The Halloween season is filled with opportunities for fantastic adventures and/or utter failures. We experienced the full range.
Halloween weekend, my mother suggested we take Ryan to a corn maze at a small teaching farm. Warily, I agreed, knowing Ryan would either love running through the corn, or he would freak out and demand freedom and we'd have to figure out the shortest route out of the corn field.
I'm pleased to report, the day could not have gone better.
Our first stop at the farm was a petting zoo, in which kids could pet and feed pigs, goats, sheep, llamas... Well, they could feed the animals as long as their parents were willing to spend $1 per lettuce leaf; I was not willing to do that terribly long.
|Goats are not easily amused. I am.|
In the corn maze, Ryan was delighted. The maze featured nine numbered mailboxes, each of which contained a piece of a map of the maze. Ryan loved running through the maze looking for numbers, and taping together the little map sections. Truly, I can't imagine that day going any better.
The next day was Halloween. Ryan had given me zero indication of what sort of costume he wanted to wear, so he wound up like this:
|Stu and I have debated whether Ryan was a Pizza Monster or a slice of pizza being eaten by a monster. In any case, he was gluten free.|
Ryan was reluctant to leave the house to go trick or treating; he kept asking to watch cartoons. Once we dragged him outside, he was happy to run down the sidewalks and look at decorations in the dark, but he gave no indication of noticing any costumes or caring about what people put in his plastic pumpkin. When we got home, he dutifully dumped out his candy on the floor and ate one piece, but the haul has gone largely unnoticed since then. He does, however, like to hide random toys in the pumpkin.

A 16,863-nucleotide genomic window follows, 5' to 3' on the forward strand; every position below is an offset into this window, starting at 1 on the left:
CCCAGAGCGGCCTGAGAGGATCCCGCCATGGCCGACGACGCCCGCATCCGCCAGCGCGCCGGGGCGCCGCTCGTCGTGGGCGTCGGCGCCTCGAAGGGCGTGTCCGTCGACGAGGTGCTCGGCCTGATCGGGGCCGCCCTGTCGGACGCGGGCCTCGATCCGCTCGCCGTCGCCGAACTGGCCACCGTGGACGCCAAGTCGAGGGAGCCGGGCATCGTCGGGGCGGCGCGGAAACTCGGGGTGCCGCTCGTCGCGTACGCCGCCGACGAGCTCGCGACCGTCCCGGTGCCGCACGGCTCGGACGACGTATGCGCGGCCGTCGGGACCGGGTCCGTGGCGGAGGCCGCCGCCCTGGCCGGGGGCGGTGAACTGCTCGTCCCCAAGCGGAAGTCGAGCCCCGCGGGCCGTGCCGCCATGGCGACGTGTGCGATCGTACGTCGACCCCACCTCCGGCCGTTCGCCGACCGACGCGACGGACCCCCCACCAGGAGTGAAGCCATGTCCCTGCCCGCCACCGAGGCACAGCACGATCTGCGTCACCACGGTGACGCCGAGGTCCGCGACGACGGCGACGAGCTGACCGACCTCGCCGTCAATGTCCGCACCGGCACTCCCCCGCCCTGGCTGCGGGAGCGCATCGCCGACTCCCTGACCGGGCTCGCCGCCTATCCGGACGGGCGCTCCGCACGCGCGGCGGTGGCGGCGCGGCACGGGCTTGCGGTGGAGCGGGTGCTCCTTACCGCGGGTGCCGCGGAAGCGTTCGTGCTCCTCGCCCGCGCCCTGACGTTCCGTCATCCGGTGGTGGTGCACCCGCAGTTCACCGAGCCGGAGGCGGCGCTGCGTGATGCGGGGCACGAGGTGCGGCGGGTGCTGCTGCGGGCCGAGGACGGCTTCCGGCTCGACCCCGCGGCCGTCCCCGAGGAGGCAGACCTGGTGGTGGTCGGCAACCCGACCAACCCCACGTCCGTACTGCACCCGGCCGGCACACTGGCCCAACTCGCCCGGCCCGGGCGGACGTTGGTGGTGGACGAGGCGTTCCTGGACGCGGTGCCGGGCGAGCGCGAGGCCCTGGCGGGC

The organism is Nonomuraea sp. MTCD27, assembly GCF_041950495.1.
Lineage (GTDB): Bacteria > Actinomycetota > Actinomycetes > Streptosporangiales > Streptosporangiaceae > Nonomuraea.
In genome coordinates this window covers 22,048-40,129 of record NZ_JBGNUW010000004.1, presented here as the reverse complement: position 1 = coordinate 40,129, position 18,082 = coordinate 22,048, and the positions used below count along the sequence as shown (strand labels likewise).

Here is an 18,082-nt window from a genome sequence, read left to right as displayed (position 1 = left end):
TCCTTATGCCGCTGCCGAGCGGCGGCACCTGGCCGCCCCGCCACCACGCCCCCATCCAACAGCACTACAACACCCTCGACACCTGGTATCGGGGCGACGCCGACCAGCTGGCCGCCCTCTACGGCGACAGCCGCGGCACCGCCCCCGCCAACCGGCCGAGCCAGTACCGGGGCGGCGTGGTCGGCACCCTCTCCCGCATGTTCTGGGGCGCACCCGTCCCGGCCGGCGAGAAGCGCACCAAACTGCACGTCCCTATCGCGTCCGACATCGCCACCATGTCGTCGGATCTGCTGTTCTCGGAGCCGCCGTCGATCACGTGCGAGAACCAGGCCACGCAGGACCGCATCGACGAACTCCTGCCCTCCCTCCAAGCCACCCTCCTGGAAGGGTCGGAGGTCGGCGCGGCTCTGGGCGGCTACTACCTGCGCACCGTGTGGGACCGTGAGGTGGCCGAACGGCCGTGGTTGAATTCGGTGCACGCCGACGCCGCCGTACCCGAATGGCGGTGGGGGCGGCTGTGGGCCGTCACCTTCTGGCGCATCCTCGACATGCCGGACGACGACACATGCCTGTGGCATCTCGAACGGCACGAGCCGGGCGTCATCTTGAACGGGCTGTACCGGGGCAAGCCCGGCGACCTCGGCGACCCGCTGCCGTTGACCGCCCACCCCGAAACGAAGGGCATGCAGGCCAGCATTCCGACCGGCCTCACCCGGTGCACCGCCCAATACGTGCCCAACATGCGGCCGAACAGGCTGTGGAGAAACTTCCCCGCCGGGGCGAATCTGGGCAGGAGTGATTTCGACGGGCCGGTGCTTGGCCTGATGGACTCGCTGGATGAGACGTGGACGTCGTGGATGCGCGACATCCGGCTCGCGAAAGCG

Another annual fall tradition around here is The Great Jack o' Lantern Blaze near Sleepy Hollow. Every year, thousands of hand-carved pumpkins are lit and arranged in a dazzling display at an historic mansion. There are full-size dinosaurs made of pumpkins, a sea of pumpkins carved with pictures of fish, a plot of undead pumpkin people rising from their graves. Quite spectacular.
Ryan cared for about 2 or 3 minutes. Then he spent the rest of our tour of the pumpkins sitting on Stu's shoulders, asking to go home and reciting scripts from computer games. This was far preferable to last year's experience, which involved dragging a crying, whining Ryan past the sights in a cold wind, but it still wasn't a great time.
And I have nothing to say about my building's annual Halloween party, because Ryan walked in the door, turned around, and walked right out. But since we knew to go into the situation with no expectation of success, we were not disappointed or surprised. The highs of one day balance the lows of the next.